At this point, I was flattered and amused so I let him buy me a beer. Several drinks later, it was becoming increasingly obvious that this guy was interested in me. Me and my mate, James, got invited to a house party and, despite me having some doubts about the situation, we decided to stick around to see what would happen.

It was about half an hour later when none of the band nor their entourage had made any moves to go to this party, that one of the girls who was staying with the band called Jack out.

“Don’t you have a girlfriend man?” she asked,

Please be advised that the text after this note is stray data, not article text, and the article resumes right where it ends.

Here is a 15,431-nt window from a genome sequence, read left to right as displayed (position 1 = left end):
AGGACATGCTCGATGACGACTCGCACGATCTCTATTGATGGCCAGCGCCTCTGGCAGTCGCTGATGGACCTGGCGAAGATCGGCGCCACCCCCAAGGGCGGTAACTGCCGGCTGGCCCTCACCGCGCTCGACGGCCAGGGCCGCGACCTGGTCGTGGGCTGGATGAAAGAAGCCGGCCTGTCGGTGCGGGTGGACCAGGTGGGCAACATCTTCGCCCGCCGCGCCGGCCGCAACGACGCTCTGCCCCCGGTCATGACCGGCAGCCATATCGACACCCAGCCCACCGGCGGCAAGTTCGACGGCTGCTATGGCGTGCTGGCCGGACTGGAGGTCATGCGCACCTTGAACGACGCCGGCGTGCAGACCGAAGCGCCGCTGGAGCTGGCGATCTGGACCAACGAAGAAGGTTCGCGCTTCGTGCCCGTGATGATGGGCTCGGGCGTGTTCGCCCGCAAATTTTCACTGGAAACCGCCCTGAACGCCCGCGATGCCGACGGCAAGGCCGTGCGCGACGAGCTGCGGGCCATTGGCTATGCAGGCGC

“Yeah, but she’s 5,000 miles away!” Jack replied, as if that somehow made it better.

Cheating is one thing, but justifying it to yourself and everyone around you in such blatant terms, without any thought of how you might come across, is something else, rockstar or not.

I was horrified and, after confirming with the girl who called him out (thank you, Jemma. You have really good hair) that this was the case, James and I made to leave. I wasn’t about to help anyone cheat on their girlfriend, even if they were one-quarter of one of my favourite bands.

It’s shocking to me how classically awful and predictable it was. So predictable, in fact, that I didn’t believe it. A lead singer from a rock band cheating on his girlfriend while on tour? Surely we left that kind of misogynistic and generally wankstain-y behaviour in the seventies, where it belongs? Apparently not.